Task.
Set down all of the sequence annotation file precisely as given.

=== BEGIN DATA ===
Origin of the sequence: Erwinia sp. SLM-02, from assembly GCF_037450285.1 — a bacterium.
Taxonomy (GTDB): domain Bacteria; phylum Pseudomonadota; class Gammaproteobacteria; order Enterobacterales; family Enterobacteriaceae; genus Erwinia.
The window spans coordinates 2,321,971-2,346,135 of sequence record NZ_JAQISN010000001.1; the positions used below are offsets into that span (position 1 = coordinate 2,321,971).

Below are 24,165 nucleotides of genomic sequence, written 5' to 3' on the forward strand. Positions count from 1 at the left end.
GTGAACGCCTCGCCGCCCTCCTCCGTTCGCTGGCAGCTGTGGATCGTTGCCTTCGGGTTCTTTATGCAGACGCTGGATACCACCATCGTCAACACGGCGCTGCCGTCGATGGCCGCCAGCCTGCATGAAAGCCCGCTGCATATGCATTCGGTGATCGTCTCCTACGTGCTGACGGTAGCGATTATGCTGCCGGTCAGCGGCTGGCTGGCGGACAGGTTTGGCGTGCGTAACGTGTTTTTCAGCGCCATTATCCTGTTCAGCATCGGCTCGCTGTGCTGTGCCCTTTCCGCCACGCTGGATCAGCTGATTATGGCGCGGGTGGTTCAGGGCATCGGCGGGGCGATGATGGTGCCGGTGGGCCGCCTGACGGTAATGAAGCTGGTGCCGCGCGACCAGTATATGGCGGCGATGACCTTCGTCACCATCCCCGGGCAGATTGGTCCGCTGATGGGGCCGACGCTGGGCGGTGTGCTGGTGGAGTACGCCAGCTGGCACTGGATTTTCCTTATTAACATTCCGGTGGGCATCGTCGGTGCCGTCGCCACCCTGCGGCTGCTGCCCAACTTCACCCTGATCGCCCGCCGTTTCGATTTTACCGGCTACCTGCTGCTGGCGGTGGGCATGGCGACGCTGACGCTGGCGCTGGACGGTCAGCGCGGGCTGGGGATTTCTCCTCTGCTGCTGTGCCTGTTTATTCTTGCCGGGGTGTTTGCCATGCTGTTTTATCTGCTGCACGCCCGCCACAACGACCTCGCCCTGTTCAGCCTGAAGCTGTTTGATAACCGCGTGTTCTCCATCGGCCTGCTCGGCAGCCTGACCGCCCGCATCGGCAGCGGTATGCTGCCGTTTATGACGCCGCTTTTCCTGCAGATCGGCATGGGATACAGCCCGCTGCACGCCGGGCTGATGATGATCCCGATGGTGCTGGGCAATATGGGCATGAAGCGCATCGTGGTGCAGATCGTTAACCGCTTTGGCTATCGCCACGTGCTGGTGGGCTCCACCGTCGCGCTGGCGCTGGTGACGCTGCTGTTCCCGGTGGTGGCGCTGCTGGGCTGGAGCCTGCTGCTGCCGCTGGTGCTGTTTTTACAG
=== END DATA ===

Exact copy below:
Origin of the sequence: Erwinia sp. SLM-02, from assembly GCF_037450285.1 — a bacterium.
Taxonomy (GTDB): domain Bacteria; phylum Pseudomonadota; class Gammaproteobacteria; order Enterobacterales; family Enterobacteriaceae; genus Erwinia.
The window spans coordinates 2,321,971-2,346,135 of sequence record NZ_JAQISN010000001.1; the positions used below are offsets into that span (position 1 = coordinate 2,321,971).

Below are 24,165 nucleotides of genomic sequence, written 5' to 3' on the forward strand. Positions count from 1 at the left end.
GTGAACGCCTCGCCGCCCTCCTCCGTTCGCTGGCAGCTGTGGATCGTTGCCTTCGGGTTCTTTATGCAGACGCTGGATACCACCATCGTCAACACGGCGCTGCCGTCGATGGCCGCCAGCCTGCATGAAAGCCCGCTGCATATGCATTCGGTGATCGTCTCCTACGTGCTGACGGTAGCGATTATGCTGCCGGTCAGCGGCTGGCTGGCGGACAGGTTTGGCGTGCGTAACGTGTTTTTCAGCGCCATTATCCTGTTCAGCATCGGCTCGCTGTGCTGTGCCCTTTCCGCCACGCTGGATCAGCTGATTATGGCGCGGGTGGTTCAGGGCATCGGCGGGGCGATGATGGTGCCGGTGGGCCGCCTGACGGTAATGAAGCTGGTGCCGCGCGACCAGTATATGGCGGCGATGACCTTCGTCACCATCCCCGGGCAGATTGGTCCGCTGATGGGGCCGACGCTGGGCGGTGTGCTGGTGGAGTACGCCAGCTGGCACTGGATTTTCCTTATTAACATTCCGGTGGGCATCGTCGGTGCCGTCGCCACCCTGCGGCTGCTGCCCAACTTCACCCTGATCGCCCGCCGTTTCGATTTTACCGGCTACCTGCTGCTGGCGGTGGGCATGGCGACGCTGACGCTGGCGCTGGACGGTCAGCGCGGGCTGGGGATTTCTCCTCTGCTGCTGTGCCTGTTTATTCTTGCCGGGGTGTTTGCCATGCTGTTTTATCTGCTGCACGCCCGCCACAACGACCTCGCCCTGTTCAGCCTGAAGCTGTTTGATAACCGCGTGTTCTCCATCGGCCTGCTCGGCAGCCTGACCGCCCGCATCGGCAGCGGTATGCTGCCGTTTATGACGCCGCTTTTCCTGCAGATCGGCATGGGATACAGCCCGCTGCACGCCGGGCTGATGATGATCCCGATGGTGCTGGGCAATATGGGCATGAAGCGCATCGTGGTGCAGATCGTTAACCGCTTTGGCTATCGCCACGTGCTGGTGGGCTCCACCGTCGCGCTGGCGCTGGTGACGCTGCTGTTCCCGGTGGTGGCGCTGCTGGGCTGGAGCCTGCTGCTGCCGCTGGTGCTGTTTTTACAG